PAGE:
With music recordings, you can reach far more people than any live performer could on their own.  This was a very big change and while it greatly enriched the lives of a few, it also greatly lowered the median pay of musicians everywhere.  A tenor who could make a living performing night after night would now find himself out of work as people bought up the records of the very best tenor of his day and listened to that instead.  Bars that once paid bands to come in and play could now substitute the band for a jukebox or even a radio.  The work dried up and the average musician, the one that could not somehow contrive to sell millions of albums, was all the poorer for it, in spite of whatever work they might put in.

Today, the same thing is happening, but in reverse.  There is less and less reason to buy a physical album and cheap, high quality substitutes can be found quite easily, if you know where to look.  This would make you think that something like the iTunes music store would be unsuccessful, but you would be wrong.  The iTunes store succeeds in the wake of Napster, BitTorrent and a thousand imitators.  Why?  Because what iTunes provides that other methods of attaining music in digital form do not is a valuable service.

Search for any song in iTunes and you will find high quality recordings of it almost immediately, and if you choose to buy it, the program will upload it to your music player automatically and organise it into categories for you like artist, album and genre for you when you want to find it again and even download pretty artwork to display while the song is playing.  If you download a torrent of an album on the other hand, not only do you need to do a lot more legwork when searching, but you have to deal with getting copies of varying quality and you will have to do all your organising and uploading manually.  Perhaps you prefer that, but it’s the difference between doing an oil change on your car yourself and getting a mechanic to do it for you.  Yes, one is cheaper in terms of expenditure, but more expensive in terms of time.  iTunes succeeds because the service it provides is worth something to the people who use it and the price is right.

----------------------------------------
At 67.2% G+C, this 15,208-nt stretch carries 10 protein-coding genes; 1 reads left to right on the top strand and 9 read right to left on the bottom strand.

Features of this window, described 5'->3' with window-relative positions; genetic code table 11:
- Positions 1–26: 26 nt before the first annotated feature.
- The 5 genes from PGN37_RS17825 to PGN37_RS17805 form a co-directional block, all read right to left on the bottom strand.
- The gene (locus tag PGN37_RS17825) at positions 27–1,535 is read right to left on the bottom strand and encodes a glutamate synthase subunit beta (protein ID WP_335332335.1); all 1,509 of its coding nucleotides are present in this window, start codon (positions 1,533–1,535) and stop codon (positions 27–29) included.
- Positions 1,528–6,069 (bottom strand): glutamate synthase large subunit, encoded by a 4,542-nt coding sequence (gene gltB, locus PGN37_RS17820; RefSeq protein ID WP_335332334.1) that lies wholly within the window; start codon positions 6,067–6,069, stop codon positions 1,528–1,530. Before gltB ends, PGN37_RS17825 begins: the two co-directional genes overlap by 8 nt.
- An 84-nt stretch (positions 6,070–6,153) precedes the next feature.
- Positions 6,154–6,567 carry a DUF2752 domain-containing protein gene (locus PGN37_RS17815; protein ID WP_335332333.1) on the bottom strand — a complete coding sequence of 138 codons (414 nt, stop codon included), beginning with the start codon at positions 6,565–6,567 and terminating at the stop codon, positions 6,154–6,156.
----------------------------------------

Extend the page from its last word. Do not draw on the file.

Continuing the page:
All that being said, I’ll get to the actual point of this post.

News Limited, the Australian subsidiary of News Corp is a media company that owns various newspapers here in Australia.  Its parent company also owns a network of newspapers and TV stations around the world.  Some of these news outlets have earned reputations as mouthpieces for the ultra-right-wing views of the company’s founder, but that is another story for another day.  Anyway, the reason for all this preamble was to give context to my discussion of the upcoming announcement that News Limited plans to hide its digital news content behind a paywall.